"The Clearing" is a garden-variety kidnap movie.
Robert Redford is a brave actor: He allows multiple close-ups of his weathered 60 something face to play a kidnapped husband and father in director Pieter Jan Brugge's (produced "Insider") "The Clearing." The intimate shots of him and his wife, the estimable Helen Mirren ("Calendar Girls"), almost 60 and less-aged than her outdoorsman leading man, help support the theme about what disruption can do to challenge the love of two people, regardless of their wealth and personal crises.
"The Clearing" is a garden-variety kidnap movie whose distinctions are its splendid photography by Denis Lenoir ("Demonlover") and actorly moments between Redford and his captor, played by Willem Dafoe ("Spiderman 2"). Dafoe plays the standard "outsider" who changes things, much as Sergei Lopez did in the almost-abduction "With a Friend Like Harry," except that "Clearing" lacks the tension of "Harry" and is formulaic and emotionless, reflecting the refined and restrained husband and wife. "Ransom," "Proof of Life," and "Man on Fire" further show how difficult it is to make successful abduction films.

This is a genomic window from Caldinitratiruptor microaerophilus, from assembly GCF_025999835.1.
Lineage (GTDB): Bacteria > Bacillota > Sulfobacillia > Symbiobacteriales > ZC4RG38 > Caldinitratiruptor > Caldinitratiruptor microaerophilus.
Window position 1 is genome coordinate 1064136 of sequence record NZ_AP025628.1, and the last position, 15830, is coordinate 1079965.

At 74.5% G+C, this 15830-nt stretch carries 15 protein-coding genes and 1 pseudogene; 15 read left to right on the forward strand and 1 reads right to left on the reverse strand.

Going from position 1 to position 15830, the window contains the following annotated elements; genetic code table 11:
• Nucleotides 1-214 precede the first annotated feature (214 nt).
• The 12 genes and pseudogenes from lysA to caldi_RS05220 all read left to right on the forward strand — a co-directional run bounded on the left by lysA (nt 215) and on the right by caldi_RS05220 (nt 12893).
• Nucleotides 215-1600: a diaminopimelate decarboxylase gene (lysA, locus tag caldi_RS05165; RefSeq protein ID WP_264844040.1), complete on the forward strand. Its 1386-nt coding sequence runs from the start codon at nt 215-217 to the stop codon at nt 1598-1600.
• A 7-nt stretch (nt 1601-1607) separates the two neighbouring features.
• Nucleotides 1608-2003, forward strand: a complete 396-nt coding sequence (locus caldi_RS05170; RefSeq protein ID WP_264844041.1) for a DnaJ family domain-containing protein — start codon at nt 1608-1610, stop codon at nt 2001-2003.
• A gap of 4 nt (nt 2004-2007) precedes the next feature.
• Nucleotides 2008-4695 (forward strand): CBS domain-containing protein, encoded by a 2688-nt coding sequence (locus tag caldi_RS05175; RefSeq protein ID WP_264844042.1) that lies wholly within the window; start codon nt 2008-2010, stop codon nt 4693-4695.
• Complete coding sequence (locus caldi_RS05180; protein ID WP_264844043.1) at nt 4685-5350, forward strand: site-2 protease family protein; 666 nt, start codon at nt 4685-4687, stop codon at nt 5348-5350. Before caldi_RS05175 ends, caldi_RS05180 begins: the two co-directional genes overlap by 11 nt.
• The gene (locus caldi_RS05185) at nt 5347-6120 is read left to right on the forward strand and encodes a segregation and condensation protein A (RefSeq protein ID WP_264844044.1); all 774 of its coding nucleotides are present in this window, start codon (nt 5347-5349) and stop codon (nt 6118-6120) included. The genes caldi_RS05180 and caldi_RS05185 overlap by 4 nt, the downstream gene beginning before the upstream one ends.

As the "action" moves to the conclusion, an idea about the riches of love saves the film from imitating most made-for-TV movies: "If you love me, I have everything," Redford exclaims. Until the "clearing" of their life down to its essentials, they cannot know what "everything" is.
However it takes a determined kidnapper to clear the decks. The couple fulfills the definition of what Lawrence K. Frank described in maturation as "relinquishing, rejecting of what has been painfully learned in order to establish a new and replacing pattern." It's just that this kidnapper is determined to keep that replacement time short.
"The Clearing" is not worth the ransom of a box office ticket if you are interested in a creative kidnapping film; for the first-rate acting and cinematography, it can be tolerable.